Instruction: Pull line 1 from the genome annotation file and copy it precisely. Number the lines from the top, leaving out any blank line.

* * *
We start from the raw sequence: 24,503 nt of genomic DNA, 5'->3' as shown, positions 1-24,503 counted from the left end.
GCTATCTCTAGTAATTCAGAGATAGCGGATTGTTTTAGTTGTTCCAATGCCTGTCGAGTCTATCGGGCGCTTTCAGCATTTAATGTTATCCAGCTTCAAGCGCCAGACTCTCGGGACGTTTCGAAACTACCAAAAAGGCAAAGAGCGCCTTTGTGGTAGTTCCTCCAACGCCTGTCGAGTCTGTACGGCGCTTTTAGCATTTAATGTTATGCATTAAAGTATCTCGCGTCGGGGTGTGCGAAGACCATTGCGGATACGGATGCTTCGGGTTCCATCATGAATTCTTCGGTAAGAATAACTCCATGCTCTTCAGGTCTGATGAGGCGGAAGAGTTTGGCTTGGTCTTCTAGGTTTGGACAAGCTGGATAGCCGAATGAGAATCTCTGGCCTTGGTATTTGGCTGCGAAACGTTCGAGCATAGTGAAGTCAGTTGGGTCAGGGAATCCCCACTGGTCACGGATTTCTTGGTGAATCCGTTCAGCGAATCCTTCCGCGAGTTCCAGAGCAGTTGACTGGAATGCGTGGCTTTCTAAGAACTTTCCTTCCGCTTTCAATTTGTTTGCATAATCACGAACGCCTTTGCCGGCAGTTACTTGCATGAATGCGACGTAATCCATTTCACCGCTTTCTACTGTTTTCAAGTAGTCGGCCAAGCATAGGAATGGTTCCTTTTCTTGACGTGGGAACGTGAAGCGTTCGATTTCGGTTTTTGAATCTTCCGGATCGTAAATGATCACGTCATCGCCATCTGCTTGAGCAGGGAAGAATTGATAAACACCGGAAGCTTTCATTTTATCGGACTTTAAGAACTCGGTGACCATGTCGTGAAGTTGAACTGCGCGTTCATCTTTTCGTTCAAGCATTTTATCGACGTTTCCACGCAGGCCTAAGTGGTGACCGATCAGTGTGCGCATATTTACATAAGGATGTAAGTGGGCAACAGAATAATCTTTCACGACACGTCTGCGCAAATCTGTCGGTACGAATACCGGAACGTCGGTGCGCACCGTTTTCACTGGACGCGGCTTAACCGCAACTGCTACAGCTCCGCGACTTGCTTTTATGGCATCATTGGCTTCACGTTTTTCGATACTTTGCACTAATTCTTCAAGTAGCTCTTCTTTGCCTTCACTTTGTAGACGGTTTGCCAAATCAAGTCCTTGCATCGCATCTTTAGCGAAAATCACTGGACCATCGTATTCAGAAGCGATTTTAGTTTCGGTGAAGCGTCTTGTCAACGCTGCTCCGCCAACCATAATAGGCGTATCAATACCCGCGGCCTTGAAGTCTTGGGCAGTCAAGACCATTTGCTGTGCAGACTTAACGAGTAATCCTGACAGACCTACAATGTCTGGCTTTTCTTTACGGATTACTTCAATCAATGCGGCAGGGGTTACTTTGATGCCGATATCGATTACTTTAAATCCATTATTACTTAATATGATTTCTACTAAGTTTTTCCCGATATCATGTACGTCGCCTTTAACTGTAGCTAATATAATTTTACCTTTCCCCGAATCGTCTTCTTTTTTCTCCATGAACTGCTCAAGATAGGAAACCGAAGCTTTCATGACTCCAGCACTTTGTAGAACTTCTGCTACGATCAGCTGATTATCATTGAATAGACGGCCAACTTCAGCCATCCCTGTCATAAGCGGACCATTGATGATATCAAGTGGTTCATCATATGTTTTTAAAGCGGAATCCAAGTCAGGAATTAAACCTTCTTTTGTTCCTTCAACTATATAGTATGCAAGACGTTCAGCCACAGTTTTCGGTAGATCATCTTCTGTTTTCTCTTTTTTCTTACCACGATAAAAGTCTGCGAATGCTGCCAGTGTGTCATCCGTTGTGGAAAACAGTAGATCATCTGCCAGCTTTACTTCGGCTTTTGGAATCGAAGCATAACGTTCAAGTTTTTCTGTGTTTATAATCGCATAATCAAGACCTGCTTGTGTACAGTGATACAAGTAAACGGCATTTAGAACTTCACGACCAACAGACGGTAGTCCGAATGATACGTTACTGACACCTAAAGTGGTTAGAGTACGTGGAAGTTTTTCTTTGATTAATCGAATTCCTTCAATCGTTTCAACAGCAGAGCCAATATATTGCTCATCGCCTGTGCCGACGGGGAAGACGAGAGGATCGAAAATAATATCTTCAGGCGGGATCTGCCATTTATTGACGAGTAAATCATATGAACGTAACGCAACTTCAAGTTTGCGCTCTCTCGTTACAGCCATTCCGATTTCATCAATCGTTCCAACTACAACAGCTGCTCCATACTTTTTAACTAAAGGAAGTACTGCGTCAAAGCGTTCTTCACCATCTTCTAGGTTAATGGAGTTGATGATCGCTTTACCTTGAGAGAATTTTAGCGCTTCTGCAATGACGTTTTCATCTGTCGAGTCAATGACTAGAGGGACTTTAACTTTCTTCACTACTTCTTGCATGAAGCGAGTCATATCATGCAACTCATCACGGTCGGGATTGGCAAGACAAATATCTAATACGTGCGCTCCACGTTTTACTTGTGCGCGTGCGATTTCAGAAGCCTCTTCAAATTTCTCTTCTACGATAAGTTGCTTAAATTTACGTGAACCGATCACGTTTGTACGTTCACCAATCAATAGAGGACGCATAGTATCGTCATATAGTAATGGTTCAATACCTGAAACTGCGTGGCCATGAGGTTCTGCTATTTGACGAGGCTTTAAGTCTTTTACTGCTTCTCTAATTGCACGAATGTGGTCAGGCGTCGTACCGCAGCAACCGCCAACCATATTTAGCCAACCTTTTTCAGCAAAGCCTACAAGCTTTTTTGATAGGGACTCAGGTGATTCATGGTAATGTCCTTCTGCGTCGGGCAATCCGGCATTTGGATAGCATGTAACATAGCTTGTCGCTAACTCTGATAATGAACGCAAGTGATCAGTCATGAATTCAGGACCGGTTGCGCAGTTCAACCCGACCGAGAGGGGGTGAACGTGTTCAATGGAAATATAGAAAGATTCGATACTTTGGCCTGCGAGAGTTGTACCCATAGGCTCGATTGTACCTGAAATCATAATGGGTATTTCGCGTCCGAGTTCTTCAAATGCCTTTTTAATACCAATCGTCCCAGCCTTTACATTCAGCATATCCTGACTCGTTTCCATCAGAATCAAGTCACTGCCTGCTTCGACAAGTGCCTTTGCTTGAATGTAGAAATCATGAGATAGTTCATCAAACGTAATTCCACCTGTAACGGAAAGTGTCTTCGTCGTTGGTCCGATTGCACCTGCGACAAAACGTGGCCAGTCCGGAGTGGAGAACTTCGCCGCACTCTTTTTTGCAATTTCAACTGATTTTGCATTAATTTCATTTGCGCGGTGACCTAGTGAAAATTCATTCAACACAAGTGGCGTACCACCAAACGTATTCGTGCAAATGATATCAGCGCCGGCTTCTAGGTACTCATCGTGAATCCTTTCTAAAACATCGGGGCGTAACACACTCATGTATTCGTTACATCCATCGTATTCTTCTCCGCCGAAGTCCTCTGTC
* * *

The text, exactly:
We start from the raw sequence: 24,503 nt of genomic DNA, 5'->3' as shown, positions 1-24,503 counted from the left end.